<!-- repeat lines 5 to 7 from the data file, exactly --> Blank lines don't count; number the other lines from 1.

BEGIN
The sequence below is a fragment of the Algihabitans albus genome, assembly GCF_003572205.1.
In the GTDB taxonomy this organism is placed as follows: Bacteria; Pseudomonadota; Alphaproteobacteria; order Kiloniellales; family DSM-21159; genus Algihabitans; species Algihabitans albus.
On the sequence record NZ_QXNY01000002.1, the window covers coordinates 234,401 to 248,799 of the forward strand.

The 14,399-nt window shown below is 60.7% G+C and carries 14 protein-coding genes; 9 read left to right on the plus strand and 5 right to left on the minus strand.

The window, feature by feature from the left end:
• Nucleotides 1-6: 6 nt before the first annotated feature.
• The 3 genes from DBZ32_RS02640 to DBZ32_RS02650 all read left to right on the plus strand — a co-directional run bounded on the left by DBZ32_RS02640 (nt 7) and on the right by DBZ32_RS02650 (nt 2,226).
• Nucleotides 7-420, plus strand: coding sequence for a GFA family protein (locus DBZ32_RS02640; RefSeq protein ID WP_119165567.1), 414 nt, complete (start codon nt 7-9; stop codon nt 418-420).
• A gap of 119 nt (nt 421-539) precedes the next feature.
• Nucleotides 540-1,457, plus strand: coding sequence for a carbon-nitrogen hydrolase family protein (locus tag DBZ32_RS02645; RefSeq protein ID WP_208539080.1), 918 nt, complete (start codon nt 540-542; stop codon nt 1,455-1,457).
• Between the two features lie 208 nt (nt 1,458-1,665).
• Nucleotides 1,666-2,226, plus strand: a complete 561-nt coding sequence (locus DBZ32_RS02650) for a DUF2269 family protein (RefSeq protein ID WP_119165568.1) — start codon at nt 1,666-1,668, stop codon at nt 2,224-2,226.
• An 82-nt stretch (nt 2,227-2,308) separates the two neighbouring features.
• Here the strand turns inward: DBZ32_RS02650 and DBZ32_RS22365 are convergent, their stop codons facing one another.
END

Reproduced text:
The window, feature by feature from the left end:
• Nucleotides 1-6: 6 nt before the first annotated feature.
• The 3 genes from DBZ32_RS02640 to DBZ32_RS02650 all read left to right on the plus strand — a co-directional run bounded on the left by DBZ32_RS02640 (nt 7) and on the right by DBZ32_RS02650 (nt 2,226).